On May 24, 2012, Luka Magnotta brutally murdered Chinese international student Jun Lin in Montreal, Canada. Magnotta and Lin had connected earlier via an online dating app, and Magnotta lured Lin to his apartment. Once there, Magnotta bound Lin’s hands and feet before repeatedly stabbing him with an ice pick. Magnotta then dismembered Lin’s body and proceeded to commit acts of necrophilia and cannibalism, recording the horrific events on video. Parts of Lin’s body were later found in garbage bags behind Magnotta’s apartment building, while his hands and feet were mailed to multiple Canadian political party headquarters and two Vancouver schools. The 10-minute video titled “1 Lunatic, 1 Ice Pick” was posted online, showing the gruesome murder in graphic detail [1]. The viciousness of the unprovoked attack and the callousness with which Magnotta documented and shared it shocked the world.

The International Manhunt

After the murder video was posted online, a worldwide manhunt began to locate and apprehend Luka Magnotta. Investigators were able to trace the video back to Magnotta’s apartment in Montreal, but he had already fled the country. It’s believed Magnotta took a flight to Paris, France on May 26th shortly after the murder.

Interpol issued a red notice to its 190 member countries alerting police worldwide that Magnotta was wanted for murder. French police began actively searching for Magnotta after he was spotted in Paris. After six days on the run, Magnotta was finally apprehended at an internet cafe in Berlin, Germany on June 4th, 2012 while reading stories about himself online. Magnotta did not resist arrest and was sent back to Canada.

The international manhunt came to an end just 11 days after Jun Lin’s murder. The coordinated effort between law enforcement agencies in Canada, France and Germany led to Magnotta’s capture before he could harm anyone else.

Magnotta’s Arrest and Trial

On June 4, 2012, Magnotta was apprehended at an internet café in Berlin, Germany after an international manhunt. He was identified after employees recognized him from the newspaper and online articles (Source: Magnotta was extradited back to Canada on board a Canadian Air Force jet on June 18, 2012 to face charges.

Magnotta’s trial began on September 29, 2014 in Montreal. He was charged with first-degree murder, obstructing justice, mailing obscene material, committing indignities to a human body, and publishing obscene materials (Source: On December 23, 2014, after 8 days of deliberations, the jury found Magnotta guilty on all five counts. He was sentenced to life in prison with no possibility of parole for 25 years.

Aftermath and Legacy

The crimes committed by Luka Magnotta shocked the world and highlighted the dangers of the internet age. After the video of the murder surfaced online, it raised concerns about how to prevent such content from spreading while also using the internet to catch criminals. Though many were disturbed that the video gained attention, the online outcry over the cat videos ultimately helped identify Magnotta.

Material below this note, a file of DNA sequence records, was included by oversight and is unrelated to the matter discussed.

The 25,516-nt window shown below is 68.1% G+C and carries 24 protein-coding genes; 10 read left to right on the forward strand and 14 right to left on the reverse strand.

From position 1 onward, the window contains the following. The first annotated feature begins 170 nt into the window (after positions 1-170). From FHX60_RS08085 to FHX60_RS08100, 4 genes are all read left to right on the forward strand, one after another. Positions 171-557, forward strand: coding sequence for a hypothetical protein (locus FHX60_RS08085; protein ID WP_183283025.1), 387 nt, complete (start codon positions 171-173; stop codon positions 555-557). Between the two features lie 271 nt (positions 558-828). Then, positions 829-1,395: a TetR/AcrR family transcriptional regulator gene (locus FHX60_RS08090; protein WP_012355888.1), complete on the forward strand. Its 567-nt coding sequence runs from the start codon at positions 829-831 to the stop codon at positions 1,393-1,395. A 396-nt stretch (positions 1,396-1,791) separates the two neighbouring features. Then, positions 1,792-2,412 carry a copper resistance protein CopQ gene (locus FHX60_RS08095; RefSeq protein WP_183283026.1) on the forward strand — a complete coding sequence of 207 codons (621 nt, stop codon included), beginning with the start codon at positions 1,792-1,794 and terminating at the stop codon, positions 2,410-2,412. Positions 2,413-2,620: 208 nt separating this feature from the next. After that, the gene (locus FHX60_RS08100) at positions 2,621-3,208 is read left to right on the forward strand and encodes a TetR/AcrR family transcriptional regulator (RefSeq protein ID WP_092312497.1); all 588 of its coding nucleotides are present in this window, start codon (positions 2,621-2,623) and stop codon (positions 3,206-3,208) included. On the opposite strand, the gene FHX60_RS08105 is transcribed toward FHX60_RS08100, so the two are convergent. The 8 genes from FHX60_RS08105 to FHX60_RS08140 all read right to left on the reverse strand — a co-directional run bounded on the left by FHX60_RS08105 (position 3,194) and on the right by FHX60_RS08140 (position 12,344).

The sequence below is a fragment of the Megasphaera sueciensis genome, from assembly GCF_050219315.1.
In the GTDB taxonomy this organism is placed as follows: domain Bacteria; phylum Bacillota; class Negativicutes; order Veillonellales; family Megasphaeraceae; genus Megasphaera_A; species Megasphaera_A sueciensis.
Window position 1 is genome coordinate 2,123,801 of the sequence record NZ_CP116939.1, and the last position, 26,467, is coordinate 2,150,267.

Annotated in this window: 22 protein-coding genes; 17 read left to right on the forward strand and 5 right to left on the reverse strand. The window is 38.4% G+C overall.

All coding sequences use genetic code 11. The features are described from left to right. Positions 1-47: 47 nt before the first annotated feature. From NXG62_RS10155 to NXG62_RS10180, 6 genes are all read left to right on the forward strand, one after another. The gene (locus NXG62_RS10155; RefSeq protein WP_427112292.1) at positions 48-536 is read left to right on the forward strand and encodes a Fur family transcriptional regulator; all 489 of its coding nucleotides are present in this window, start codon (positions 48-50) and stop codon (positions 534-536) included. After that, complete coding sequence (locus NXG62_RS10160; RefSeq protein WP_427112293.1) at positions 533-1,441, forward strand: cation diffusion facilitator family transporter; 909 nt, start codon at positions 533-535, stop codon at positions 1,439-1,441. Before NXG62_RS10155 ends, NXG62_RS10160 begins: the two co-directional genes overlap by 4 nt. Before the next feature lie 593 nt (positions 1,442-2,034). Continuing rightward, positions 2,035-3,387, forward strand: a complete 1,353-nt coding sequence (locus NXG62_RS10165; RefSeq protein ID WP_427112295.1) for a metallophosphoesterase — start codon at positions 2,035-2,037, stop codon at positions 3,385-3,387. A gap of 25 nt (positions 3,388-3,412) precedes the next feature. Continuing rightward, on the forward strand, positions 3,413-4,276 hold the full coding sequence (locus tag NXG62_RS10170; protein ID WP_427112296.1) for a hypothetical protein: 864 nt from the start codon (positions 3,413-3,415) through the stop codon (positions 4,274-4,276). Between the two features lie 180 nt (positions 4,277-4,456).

The case revealed how online communities can come together for good, both in seeking justice and in preventing future crimes. It taught important lessons about being vigilant about online content and taking a stand against violence and animal abuse. Many activists spoke out about better protecting animal rights and recognizing early signs of disturbed individuals online. Law enforcement also gained experience in conducting investigations across borders and jurisdictions in our interconnected world.

Ultimately, the legacy of this case showed that the internet can empower both good and evil. With diligence and cooperation, online crowdsourcing and activism can support catching criminals. But it also revealed how important it is to guard against normalizing or spreading harmful content. The case left many questioning how to promote online accountability and caution in order to prevent such shocking crimes in the future.


The twisted story of Luka Magnotta and the “don’t f**k with cats” saga is one that won’t soon be forgotten. What started as an anonymous online manhunt for a mysterious animal abuser turned into a bizarre murder investigation spanning multiple countries. While the crimes committed were horrific and tragic, the web sleuthing community demonstrated that the internet can be used for good in some cases. Though they were unable to prevent the murder of Jun Lin, their efforts provided key evidence that eventually led to Magnotta’s capture and conviction.

The case revealed some dark truths about human nature and highlighted the need for mental health reform. Magnotta clearly exhibited signs of psychological disturbance, narcissism and violence long before the murder. Though the warning signs were there, he still slipped through the cracks. While the full details of his mental state may never be known, it’s clear that more could have been done to get Magnotta the help he needed and prevent this tragedy.

In the end, the heroic keyboard crusaders of “don’t f**k with cats” brought some justice and closure for Jun Lin’s loved ones. But the bizarre, twisted saga will serve as a sobering reminder of the dark corners of the internet and the fragility of the human psyche. Magnotta’s horrific crimes shocked the world and highlighted how quickly an online fascination can turn into a real-life nightmare.